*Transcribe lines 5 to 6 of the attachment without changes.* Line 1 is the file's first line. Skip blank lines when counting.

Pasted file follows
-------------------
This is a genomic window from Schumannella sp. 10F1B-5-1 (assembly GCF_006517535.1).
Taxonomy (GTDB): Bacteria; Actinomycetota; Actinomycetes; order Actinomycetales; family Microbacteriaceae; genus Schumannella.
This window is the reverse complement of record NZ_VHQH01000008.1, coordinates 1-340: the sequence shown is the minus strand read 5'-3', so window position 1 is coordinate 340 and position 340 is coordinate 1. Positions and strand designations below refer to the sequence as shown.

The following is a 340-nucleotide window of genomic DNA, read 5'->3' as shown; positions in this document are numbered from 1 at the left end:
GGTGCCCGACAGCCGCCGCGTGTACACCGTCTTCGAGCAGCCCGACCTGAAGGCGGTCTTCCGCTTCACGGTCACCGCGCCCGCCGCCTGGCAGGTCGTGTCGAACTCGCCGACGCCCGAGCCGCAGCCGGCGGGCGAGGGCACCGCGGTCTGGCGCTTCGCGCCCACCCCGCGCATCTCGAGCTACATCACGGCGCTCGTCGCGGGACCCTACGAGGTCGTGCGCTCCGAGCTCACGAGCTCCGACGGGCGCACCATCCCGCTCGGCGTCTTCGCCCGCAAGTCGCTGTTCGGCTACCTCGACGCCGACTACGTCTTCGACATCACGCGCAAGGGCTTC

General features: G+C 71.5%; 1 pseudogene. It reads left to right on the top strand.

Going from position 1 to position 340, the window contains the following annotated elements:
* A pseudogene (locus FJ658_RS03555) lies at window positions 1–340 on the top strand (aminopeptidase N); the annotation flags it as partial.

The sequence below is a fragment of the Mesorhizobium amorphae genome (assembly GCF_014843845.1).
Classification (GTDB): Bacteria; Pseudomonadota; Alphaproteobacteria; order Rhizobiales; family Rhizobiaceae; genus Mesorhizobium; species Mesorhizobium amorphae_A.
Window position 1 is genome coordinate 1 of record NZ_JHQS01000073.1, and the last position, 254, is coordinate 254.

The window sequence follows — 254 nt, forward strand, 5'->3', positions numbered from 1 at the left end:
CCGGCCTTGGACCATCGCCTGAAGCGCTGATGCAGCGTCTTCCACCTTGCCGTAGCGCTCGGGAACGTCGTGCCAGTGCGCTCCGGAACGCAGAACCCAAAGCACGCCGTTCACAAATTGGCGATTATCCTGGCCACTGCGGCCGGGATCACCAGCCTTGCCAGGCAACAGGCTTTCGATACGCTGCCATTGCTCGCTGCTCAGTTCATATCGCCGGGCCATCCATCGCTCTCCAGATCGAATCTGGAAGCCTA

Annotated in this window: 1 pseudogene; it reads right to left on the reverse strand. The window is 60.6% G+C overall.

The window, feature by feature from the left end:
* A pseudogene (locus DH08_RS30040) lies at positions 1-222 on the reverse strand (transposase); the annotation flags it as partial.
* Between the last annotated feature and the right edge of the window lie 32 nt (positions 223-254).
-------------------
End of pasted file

GGTGCCCGACAGCCGCCGCGTGTACACCGTCTTCGAGCAGCCCGACCTGAAGGCGGTCTTCCGCTTCACGGTCACCGCGCCCGCCGCCTGGCAGGTCGTGTCGAACTCGCCGACGCCCGAGCCGCAGCCGGCGGGCGAGGGCACCGCGGTCTGGCGCTTCGCGCCCACCCCGCGCATCTCGAGCTACATCACGGCGCTCGTCGCGGGACCCTACGAGGTCGTGCGCTCCGAGCTCACGAGCTCCGACGGGCGCACCATCCCGCTCGGCGTCTTCGCCCGCAAGTCGCTGTTCGGCTACCTCGACGCCGACTACGTCTTCGACATCACGCGCAAGGGCTTC

General features: G+C 71.5%; 1 pseudogene. It reads left to right on the top strand.